£60m investment would improve river bathing waters

Artist's impression of the planned wetland in Ilkley.

Plans that will improve river water quality at a designated bathing site in the UK town of Ilkley include an aerated bed of rushes and a wastewater treatment plant upgrade.

Yorkshire Water says some £60 million would be invested in the town's wastewater treatment works and storm overflows to reduce storm discharges to the River Wharfe. The multi-project plan is subject approval from the regulator and local authority, and would feature increased storage at storm overflows upstream of the bathing waters.

Further measures include storage for 15,000m3 of wastewater and stormwater, and a 4,000m2 aerated rush bed, which would more than double capacity at Ilkley wastewater treatment works. A new tunnel would be built under the Wharfe to transport treated wastewater to a new 19,000 m2 integrated constructed wetland.

“Once upgrades to the network are completed, the treatment works and our new wetland ... will meet Government targets ... nine years ahead of the 2035 deadline."

Nicola Shaw, Yorkshire Water

The work will reduce discharges from each storm overflow within 5km upstream of the bathing water and Ilkley wastewater treatment works to one discharge to the river Wharfe per bathing water season - 15 May-30 September, with no more than 10 discharges per year on average.

Nicola Shaw, chief executive of Yorkshire Water, said, “We have made significant investments in our network in the Ilkley catchment in recent years to improve water quality as we work to improve the bathing water classification. If approved, this project will take our total investment in infrastructure in the area to more than £75m and will be a step-change in how we manage wastewater in Ilkley.

“Once upgrades to the network are completed, the treatment works and our new wetland, which will be completed in 2026, will meet Government targets of one discharge per bathing water season, nine years ahead of the 2035 deadline.

“This project does not signal the end of investment in the area, and we will continue to look at ways of improving our operations and the way we manage wastewater to reduce discharges where possible. While our investment will reduce our impact on water quality in the Wharfe, it is important that other sources of pollution, such as agriculture, industry and highways drainage are investigated by the appropriate partners and their impacts on the river reduced if bathing water classifications are to be improved.”

The work builds on the increased sewer capacity delivered this year. Once completed, the additional storage will hold excess wastewater flows during periods of prolonged and heavy rainfall, reducing discharges from the overflows into the Wharfe.

The stored stormwater will then be released to Ilkley wastewater treatment works, once the rainfall event has passed and incoming flows have reduced. Upgrades to the treatment works include new primary settlement tanks and a 4,000m2 aerated rush bed.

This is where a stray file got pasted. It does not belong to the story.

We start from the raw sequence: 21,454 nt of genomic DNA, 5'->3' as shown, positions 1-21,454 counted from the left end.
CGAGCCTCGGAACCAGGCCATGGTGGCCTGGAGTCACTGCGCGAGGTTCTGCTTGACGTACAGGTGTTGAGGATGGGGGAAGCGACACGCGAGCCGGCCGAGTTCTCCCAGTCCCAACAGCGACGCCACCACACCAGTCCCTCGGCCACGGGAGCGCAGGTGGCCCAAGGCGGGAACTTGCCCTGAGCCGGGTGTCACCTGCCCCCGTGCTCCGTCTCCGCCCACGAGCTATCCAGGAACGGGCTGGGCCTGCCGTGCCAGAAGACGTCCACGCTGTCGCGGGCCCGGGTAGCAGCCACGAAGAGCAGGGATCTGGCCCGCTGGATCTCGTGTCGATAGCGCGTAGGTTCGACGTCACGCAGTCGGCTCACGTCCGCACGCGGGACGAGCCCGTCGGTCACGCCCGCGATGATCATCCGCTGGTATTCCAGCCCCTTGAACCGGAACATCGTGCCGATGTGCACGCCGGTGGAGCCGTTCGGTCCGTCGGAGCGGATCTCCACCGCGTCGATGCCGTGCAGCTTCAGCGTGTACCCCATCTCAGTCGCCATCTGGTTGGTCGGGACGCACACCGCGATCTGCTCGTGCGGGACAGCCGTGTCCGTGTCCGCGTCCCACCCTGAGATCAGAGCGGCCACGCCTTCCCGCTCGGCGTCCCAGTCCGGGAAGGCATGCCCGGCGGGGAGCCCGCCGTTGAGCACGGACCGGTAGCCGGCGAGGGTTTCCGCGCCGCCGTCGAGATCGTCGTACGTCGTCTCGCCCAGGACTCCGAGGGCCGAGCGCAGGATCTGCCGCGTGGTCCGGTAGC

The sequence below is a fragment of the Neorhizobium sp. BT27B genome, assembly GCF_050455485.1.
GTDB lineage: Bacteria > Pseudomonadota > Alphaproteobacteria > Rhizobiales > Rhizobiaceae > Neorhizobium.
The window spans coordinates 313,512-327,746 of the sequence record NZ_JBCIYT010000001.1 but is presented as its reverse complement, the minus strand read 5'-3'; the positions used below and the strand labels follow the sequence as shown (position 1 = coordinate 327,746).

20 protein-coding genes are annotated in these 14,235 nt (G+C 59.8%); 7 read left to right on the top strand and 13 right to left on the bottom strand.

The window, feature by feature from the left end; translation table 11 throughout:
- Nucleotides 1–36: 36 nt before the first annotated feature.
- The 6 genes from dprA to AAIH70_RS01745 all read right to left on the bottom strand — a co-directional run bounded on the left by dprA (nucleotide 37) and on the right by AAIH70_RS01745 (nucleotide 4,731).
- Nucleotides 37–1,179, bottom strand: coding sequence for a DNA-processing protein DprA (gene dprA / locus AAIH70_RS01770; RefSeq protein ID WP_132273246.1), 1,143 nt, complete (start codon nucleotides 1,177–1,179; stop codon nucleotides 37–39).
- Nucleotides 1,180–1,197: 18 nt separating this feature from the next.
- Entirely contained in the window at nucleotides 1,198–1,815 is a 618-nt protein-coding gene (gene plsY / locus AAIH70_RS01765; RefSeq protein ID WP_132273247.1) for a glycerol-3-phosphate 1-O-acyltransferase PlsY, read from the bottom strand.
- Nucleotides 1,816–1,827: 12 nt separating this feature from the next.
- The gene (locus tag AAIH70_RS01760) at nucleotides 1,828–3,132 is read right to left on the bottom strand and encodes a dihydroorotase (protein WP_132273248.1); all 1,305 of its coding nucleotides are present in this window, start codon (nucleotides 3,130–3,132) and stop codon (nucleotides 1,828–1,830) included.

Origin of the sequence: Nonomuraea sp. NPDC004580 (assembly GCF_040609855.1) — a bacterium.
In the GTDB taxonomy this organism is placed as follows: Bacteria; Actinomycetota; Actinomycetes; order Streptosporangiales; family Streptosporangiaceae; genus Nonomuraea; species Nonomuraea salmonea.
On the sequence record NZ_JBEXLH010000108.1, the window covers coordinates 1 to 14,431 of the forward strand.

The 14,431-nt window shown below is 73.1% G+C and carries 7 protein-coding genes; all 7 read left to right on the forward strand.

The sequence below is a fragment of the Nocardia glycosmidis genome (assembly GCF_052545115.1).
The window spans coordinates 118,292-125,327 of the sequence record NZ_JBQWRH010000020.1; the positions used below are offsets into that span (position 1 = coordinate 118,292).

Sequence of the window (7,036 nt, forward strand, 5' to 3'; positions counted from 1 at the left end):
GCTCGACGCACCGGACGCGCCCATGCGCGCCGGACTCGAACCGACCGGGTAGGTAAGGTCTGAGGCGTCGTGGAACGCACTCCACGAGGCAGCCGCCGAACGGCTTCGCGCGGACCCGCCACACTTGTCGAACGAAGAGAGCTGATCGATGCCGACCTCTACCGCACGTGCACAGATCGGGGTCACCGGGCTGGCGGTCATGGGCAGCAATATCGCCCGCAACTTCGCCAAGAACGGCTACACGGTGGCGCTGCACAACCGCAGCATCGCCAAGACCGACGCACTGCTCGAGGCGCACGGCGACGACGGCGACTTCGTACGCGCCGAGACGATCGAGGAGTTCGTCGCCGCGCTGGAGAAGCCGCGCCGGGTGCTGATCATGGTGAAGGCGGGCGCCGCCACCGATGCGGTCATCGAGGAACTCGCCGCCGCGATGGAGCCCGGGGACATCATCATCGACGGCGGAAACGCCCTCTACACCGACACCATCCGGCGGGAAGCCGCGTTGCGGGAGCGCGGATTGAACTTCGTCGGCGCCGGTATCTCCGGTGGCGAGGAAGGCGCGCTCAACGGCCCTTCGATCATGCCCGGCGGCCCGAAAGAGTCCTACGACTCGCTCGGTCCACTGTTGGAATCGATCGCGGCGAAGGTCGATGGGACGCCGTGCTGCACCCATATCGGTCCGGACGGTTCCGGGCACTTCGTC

The rush bed will act as a natural solution for the secondary treatment of sewage flows during periods of heavy or prolonged rainfall, or when stored storm water is returned to the usual treatment process. The specially grown rushes are a sustainable and environmentally friendly way of removing pollutants and is resilient under a wide range of flow and loads.

The upgrades will more than double the wastewater treatment capacity of the works, dramatically reducing the frequency and duration of storm overflows into the River Wharfe around the bathing waters and improving water quality.

Once wastewater has been processed at the upgraded Ilkley wastewater treatment works, it will be transferred beneath the river Wharfe via a newly constructed sewer, to the specially constructed wetland, where it will undergo a third treatment stage, passing through six interconnected ponds

A range of carefully selected and managed wetland plants will naturally remove pollutants, without the need for chemicals or powered equipment, before it is returned to the environment from a new outfall. The wetland will provide a boost to nature and wildlife, and will be accessible to the public.

If approved, work to increase storage at the storm overflows is expected to begin in summer 2024, with the treatment works and wetland projects delivered in 2026, nine years ahead of UK Government targets of one-spill-per-year-per-bathing-water-season by 2035.

Yorkshire Water, alongside its contractor Groundworks, is also planning to install 150 leaky water butts in the gardens of properties in selected areas of Ilkley, Ben Rhydding and Addingham as part of its smart networks project. Flow monitors within the sewers have helped the utility identify properties in the catchment where slowing the flow of surface water into the sewer network, which also carries stormwater, would significantly reduce discharges into the Wharfe.